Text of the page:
I’ve been slowly chewing my way through Anne Lamott’s book, Bird by Bird: Some Instructions on Writing and Life. I love it. Reading this book encourages me, soothes my tormented writing soul and gives me permission to lick my new writer’s wounds without guilt; but then get up and get going again.
This morning, I came across a passage in her chapter on Writing Groups. She relates the story of a new writer sharing part of his manuscript at a “prestigious” writing conference (I’m such a neophyte writer. I wouldn’t even know where to begin guessing which “prestigious” conference she was at!) with her and about twenty other students in the group she was teaching.
She says the writing was really quite bad. When it was time to give critique (in which I hold my breath for this poor man and almost cry – not really for him, but for myself) most everyone in the room was gracious. Except for one young woman, who finally raised her hand in exasperation and called everyone else patronizing and unhelpful. She then proceeded to chop the new writer’s work to pieces, leaving Lamott to clean up the blood.
But, here is what Lamott said afterwards, which struck so immediately to my soul:
“I tried to breathe, and to remember what unpublished writers need and why they come to these writing conferences. They need attention. They need someone to respond to their work as honestly as possible but without being abusive or diminishing.” (italics mine)
Wow. How did she know? How could she have guessed that, for months now, I’ve been starved for attention? Feeling like the kid standing in the corner, dutifully holding the wall up with my nose, while trying to balance the dunce cap on my head. Wouldn’t want that thing to fall off, now would we?
I find it easy to stay in my corner – wait for attention to come flooding towards me. Stay hidden behind computer screen, send out the occasional query, stoically suffer rejection (just a part of the process – suck it up, keep writing), hone my craft on my blog while concurrently building my platform, coaxing those hordes of followers to discover my masterful prose, so that when it comes time to pitch my debut historical fiction piece (oh yes, I have a dream), I’ll have ample ‘tribe members’ to tout my writing genius.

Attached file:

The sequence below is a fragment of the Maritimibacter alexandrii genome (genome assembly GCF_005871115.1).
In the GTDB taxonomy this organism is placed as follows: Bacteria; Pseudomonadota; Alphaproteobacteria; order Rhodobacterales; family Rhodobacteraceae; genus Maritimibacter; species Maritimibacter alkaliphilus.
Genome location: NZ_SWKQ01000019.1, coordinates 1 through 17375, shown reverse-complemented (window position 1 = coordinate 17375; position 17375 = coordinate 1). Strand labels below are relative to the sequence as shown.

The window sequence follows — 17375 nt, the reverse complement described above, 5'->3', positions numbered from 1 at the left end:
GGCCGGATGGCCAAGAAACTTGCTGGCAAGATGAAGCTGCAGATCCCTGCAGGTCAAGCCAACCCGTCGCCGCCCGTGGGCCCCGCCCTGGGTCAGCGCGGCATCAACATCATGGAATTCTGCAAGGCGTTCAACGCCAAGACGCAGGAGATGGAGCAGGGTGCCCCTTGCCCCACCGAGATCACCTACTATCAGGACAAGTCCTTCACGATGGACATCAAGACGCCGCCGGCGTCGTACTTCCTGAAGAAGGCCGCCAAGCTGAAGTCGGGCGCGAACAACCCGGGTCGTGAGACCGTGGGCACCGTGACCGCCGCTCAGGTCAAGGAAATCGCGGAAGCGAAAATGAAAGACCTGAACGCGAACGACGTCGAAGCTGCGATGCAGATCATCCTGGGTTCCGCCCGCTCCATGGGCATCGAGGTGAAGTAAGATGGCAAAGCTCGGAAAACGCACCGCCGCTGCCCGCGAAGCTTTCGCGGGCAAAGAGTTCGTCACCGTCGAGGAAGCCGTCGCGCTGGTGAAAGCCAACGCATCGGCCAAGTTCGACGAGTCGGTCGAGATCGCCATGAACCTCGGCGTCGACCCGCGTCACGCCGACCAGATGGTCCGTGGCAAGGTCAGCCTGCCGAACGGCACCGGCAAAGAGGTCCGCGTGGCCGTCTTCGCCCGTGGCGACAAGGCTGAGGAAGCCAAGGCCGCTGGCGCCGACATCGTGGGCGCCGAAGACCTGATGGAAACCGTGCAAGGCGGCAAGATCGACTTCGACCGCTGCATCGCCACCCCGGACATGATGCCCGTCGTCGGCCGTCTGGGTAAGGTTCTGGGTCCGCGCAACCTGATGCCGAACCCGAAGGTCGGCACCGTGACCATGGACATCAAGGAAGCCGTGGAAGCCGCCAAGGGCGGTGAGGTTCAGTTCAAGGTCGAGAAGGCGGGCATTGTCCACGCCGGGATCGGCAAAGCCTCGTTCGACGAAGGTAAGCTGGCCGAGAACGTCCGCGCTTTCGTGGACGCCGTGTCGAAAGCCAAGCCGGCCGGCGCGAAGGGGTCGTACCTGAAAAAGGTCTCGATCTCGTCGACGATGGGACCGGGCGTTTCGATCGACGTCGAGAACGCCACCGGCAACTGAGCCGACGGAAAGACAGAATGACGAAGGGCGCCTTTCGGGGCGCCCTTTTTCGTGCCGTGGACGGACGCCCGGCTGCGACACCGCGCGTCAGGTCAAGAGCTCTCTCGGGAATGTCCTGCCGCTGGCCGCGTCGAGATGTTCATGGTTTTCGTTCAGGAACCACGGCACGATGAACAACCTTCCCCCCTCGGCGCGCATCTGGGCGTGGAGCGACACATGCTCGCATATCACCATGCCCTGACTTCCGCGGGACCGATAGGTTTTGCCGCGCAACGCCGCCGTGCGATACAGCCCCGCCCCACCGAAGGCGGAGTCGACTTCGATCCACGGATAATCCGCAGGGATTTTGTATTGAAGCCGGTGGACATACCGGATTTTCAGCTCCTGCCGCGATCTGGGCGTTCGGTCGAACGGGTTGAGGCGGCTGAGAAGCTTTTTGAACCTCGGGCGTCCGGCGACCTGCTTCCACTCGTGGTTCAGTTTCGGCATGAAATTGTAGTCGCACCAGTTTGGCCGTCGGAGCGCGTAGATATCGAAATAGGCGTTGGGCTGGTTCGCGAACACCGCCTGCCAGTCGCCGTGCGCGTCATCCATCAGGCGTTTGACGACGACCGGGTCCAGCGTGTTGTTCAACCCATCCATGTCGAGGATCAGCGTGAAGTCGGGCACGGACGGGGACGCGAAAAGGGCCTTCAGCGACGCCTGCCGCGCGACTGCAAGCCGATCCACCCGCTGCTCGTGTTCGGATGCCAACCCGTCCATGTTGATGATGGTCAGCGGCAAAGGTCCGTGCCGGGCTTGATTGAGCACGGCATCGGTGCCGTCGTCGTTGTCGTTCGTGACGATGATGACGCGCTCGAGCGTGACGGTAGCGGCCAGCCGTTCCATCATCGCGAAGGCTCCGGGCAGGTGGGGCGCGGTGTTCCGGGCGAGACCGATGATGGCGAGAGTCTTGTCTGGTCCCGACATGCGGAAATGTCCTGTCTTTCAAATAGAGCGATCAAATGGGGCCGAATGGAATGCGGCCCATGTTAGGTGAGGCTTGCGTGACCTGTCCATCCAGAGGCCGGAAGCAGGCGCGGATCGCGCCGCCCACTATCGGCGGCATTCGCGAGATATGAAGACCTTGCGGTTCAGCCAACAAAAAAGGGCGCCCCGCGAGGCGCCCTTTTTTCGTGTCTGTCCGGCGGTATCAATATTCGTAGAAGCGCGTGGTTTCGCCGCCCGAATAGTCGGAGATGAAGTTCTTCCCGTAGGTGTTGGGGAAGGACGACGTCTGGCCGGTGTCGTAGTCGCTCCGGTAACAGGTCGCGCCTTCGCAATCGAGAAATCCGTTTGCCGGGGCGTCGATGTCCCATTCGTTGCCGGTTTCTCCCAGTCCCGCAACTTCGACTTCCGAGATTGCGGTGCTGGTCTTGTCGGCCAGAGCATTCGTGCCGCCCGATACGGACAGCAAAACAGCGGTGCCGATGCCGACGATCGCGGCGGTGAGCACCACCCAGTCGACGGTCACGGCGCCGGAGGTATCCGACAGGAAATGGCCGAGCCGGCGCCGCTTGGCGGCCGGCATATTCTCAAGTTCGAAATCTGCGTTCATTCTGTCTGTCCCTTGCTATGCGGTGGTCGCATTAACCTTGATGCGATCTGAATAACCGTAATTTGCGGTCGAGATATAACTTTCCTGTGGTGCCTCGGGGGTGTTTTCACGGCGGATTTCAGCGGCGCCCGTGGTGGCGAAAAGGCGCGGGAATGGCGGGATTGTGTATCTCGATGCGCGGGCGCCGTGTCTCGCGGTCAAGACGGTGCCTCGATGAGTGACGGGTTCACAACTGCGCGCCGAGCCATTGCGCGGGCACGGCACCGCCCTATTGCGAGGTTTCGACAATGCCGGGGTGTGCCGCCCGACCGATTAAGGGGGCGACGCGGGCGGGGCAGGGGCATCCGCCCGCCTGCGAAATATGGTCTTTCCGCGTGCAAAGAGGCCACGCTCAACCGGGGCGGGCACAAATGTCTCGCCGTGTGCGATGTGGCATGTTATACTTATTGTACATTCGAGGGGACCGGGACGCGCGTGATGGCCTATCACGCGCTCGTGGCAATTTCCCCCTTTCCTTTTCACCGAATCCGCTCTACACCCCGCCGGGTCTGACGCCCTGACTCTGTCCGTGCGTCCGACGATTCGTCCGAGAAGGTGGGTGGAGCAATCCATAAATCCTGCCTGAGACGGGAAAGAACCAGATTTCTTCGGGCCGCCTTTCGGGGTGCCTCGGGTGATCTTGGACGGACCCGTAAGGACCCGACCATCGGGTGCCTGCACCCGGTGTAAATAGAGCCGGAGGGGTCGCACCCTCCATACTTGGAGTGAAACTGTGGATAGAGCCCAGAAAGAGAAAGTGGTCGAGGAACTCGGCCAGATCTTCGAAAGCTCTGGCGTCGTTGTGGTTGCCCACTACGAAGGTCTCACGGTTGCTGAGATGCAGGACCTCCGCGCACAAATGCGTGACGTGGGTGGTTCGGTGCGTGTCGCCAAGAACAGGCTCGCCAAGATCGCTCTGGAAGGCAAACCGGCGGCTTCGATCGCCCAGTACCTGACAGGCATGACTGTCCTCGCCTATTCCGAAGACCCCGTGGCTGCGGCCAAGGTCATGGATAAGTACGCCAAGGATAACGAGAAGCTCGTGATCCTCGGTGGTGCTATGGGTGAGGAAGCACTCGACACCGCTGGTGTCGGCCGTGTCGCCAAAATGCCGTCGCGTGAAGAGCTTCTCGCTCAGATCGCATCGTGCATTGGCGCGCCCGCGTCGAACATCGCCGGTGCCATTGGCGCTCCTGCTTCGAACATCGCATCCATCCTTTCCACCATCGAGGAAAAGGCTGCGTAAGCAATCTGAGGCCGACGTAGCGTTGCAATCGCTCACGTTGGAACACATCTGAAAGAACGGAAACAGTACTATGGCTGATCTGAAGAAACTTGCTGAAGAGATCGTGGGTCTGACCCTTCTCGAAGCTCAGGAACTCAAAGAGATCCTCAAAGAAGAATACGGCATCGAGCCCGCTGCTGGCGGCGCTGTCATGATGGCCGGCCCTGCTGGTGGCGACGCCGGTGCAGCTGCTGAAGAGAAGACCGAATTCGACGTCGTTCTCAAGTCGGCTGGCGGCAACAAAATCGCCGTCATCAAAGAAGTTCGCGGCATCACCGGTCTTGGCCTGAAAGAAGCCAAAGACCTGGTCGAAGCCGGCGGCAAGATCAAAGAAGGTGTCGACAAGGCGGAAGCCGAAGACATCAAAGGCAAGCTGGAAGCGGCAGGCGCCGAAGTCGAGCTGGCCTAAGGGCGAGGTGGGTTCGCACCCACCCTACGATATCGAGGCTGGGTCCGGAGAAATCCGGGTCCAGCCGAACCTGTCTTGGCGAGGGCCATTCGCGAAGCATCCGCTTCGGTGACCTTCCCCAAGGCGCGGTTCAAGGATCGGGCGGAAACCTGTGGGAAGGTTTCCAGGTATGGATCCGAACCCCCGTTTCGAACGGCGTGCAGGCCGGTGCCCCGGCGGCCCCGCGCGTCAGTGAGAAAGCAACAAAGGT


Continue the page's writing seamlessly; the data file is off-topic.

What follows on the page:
Maybe, the best reason to go seeking attention is to help me keep my feet planted firmly in reality.
But… I’ve been taught to NOT need attention. I’m not sure from where the message comes, but I try very hard to appear self-sufficient and un-needy. And not just in appearances, but in actuality. I like to solve my own problems, not burden others with my drama (unless I’m sharing it as a ‘story’ – not because I actually need help), keep my chin up and plow through the obstacles – no matter how personally damaging. I come from a long line of strong Mid-western farming work ethic. I married into a strong Mid-western coal-mining work ethic. I’ve lived every day of my adult life with the backdrop of a strong military/medical professional work ethic.
On second thought, maybe I do know where the message of not needing attention comes from.
But, I wonder if there isn’t another source for my shyness in seeking attention. I equate ‘needing attention’ with ‘neediness’. This sounds like something I don’t want to be – needy. Besides, last time I checked, the Proverbs 31 wife and other model women held high in Scriptures for me – as a Christian woman – to emulate, were the opposite of needy. I mean, I don’t remember Mary, the mother of Jesus, ever looking at the angel Gabriel and saying, “Well, you know, this is a really scary thing I’m about to do! I’m going to need some attention!”
But, here, I think I’ve missed the message. Mary did go seek attention after being visited by the Holy Spirit. Or, rather, she sought relationship. For after being told she would be the mother of the Most High, Mary went to visit her cousin Elizabeth, who also was experiencing a most unnatural experience: pregnancy in old age.
And, did God not say, “It is very good,” after He had created a companion for Adam – not before? Maybe Adam could have managed on his own. Obviously, God didn’t think so.
Maybe ‘needing attention’ is really code for, “being in relationship.” And a true, healthy relationship honors, respects, gives honest help and accepts honest advice to those within its circle.
Saying, “I need attention,” is really code for, “I need honest, authentic relationships with people who share my passions and understand my vulnerabilities.” It isn’t just new writers who ‘need attention’. Anyone, who truly desires living fully needs attention!
We were made for relationship. Living in genuine, honest, life-breathing relationships with others (especially when those relationships requires truthfulness and accepting the opinions and differences of others) is worship.
Living in worship is good.
How have you been living lately? Do you need some attention? Are you living in holy relationship with others or have you been trying to ‘go it’ alone?